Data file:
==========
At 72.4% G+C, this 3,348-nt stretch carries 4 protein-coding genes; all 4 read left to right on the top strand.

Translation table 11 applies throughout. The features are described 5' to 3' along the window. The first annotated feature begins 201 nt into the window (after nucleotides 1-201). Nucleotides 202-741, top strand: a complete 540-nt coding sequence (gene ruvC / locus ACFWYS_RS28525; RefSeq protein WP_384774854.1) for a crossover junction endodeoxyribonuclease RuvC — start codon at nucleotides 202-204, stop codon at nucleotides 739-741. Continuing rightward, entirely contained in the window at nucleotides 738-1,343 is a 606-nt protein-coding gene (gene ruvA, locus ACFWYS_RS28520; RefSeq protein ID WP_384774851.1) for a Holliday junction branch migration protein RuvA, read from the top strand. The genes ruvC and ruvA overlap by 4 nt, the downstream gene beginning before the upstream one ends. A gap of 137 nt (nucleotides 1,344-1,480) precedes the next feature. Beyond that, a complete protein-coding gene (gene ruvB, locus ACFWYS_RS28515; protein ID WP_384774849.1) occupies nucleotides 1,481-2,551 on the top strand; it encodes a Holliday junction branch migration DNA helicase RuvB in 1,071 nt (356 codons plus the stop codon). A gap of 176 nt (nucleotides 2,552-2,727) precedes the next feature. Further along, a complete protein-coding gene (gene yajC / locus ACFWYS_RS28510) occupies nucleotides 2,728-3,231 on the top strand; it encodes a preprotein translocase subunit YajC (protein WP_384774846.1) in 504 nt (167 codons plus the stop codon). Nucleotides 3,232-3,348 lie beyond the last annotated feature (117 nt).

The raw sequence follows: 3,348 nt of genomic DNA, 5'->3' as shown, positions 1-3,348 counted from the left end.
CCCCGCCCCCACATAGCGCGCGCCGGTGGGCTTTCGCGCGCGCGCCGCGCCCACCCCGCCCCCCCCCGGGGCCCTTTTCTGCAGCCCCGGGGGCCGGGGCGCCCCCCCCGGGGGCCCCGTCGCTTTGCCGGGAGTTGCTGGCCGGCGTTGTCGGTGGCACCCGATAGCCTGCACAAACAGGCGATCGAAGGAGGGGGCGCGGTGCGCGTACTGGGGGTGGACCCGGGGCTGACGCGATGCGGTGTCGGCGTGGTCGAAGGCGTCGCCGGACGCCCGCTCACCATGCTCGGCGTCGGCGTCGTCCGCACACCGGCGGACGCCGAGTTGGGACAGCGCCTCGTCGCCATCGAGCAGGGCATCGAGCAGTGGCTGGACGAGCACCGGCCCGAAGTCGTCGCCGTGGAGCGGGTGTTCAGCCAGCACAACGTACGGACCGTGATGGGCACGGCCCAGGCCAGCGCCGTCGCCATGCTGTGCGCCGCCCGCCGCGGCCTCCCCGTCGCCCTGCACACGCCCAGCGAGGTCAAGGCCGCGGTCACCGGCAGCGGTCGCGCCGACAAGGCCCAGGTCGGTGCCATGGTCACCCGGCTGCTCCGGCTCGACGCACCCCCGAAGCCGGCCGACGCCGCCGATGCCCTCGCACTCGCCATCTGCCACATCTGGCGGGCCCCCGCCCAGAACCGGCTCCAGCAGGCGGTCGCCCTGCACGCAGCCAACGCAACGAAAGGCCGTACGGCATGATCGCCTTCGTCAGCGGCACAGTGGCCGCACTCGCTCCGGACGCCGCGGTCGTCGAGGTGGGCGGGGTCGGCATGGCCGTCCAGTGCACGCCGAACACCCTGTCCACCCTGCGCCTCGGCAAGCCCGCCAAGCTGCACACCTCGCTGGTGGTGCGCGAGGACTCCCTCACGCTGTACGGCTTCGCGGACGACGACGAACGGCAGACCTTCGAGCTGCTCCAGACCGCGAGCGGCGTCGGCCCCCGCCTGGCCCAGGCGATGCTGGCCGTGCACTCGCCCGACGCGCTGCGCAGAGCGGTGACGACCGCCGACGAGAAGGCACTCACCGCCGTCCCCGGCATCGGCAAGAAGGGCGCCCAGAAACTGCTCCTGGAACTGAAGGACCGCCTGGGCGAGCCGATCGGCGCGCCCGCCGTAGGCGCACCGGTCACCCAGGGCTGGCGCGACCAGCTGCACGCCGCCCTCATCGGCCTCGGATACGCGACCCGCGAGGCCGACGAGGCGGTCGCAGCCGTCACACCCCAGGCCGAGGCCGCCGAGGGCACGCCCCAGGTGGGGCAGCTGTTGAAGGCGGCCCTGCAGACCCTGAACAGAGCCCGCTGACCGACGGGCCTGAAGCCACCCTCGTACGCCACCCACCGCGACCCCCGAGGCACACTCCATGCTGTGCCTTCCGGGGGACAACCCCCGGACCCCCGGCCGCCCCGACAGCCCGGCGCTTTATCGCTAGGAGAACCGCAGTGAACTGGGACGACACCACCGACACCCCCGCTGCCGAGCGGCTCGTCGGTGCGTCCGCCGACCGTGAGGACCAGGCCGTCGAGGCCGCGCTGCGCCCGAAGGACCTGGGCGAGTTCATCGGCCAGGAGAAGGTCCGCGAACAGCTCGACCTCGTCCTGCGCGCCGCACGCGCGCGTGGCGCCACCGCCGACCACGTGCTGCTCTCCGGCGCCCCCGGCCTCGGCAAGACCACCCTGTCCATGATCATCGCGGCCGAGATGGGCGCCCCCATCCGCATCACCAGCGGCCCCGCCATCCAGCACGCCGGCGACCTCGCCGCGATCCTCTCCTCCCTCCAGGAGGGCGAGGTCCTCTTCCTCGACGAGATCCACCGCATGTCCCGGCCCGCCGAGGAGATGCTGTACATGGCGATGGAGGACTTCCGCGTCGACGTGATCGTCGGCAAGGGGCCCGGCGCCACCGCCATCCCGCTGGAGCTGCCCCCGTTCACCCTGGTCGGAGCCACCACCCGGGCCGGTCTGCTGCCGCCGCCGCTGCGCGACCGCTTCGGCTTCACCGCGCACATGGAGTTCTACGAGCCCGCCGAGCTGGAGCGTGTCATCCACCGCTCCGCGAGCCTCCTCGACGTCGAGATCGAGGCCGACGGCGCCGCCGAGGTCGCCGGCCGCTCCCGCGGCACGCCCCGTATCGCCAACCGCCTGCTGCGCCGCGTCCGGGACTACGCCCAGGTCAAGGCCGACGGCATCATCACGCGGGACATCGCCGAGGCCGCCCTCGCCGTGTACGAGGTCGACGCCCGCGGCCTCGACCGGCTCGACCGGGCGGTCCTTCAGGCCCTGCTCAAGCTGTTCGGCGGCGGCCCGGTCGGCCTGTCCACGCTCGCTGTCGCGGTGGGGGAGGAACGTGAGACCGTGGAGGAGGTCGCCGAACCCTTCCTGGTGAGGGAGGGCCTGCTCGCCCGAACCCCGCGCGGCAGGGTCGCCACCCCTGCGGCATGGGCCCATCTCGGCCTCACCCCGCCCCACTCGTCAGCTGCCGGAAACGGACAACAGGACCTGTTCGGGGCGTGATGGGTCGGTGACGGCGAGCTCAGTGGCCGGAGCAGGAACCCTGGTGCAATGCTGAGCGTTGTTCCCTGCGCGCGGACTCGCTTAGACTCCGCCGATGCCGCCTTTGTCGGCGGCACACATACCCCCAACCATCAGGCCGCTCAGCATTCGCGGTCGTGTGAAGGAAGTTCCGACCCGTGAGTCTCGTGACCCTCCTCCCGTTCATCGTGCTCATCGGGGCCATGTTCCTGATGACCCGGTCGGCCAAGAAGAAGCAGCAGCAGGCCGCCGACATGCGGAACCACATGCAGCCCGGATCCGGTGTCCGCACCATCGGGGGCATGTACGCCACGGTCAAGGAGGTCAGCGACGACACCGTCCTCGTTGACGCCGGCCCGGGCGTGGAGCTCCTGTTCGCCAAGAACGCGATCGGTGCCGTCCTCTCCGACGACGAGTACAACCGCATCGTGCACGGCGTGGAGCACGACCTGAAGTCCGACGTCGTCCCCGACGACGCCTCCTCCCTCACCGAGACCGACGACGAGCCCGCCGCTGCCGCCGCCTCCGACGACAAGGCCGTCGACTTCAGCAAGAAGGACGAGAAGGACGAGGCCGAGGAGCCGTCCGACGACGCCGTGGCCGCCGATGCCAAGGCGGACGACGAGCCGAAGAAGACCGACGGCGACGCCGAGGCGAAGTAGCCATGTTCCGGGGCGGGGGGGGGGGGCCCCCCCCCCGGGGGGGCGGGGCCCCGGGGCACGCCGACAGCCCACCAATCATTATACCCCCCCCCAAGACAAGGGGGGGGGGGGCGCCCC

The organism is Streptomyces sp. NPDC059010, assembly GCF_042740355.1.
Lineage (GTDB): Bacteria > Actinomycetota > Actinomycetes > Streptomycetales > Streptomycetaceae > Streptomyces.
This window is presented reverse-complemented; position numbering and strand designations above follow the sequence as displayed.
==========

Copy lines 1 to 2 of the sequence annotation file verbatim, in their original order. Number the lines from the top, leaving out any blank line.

At 72.4% G+C, this 3,348-nt stretch carries 4 protein-coding genes; all 4 read left to right on the top strand.

Translation table 11 applies throughout. The features are described 5' to 3' along the window. The first annotated feature begins 201 nt into the window (after nucleotides 1-201). Nucleotides 202-741, top strand: a complete 540-nt coding sequence (gene ruvC / locus ACFWYS_RS28525; RefSeq protein WP_384774854.1) for a crossover junction endodeoxyribonuclease RuvC — start codon at nucleotides 202-204, stop codon at nucleotides 739-741. Continuing rightward, entirely contained in the window at nucleotides 738-1,343 is a 606-nt protein-coding gene (gene ruvA, locus ACFWYS_RS28520; RefSeq protein ID WP_384774851.1) for a Holliday junction branch migration protein RuvA, read from the top strand. The genes ruvC and ruvA overlap by 4 nt, the downstream gene beginning before the upstream one ends. A gap of 137 nt (nucleotides 1,344-1,480) precedes the next feature. Beyond that, a complete protein-coding gene (gene ruvB, locus ACFWYS_RS28515; protein ID WP_384774849.1) occupies nucleotides 1,481-2,551 on the top strand; it encodes a Holliday junction branch migration DNA helicase RuvB in 1,071 nt (356 codons plus the stop codon). A gap of 176 nt (nucleotides 2,552-2,727) precedes the next feature. Further along, a complete protein-coding gene (gene yajC / locus ACFWYS_RS28510) occupies nucleotides 2,728-3,231 on the top strand; it encodes a preprotein translocase subunit YajC (protein WP_384774846.1) in 504 nt (167 codons plus the stop codon). Nucleotides 3,232-3,348 lie beyond the last annotated feature (117 nt).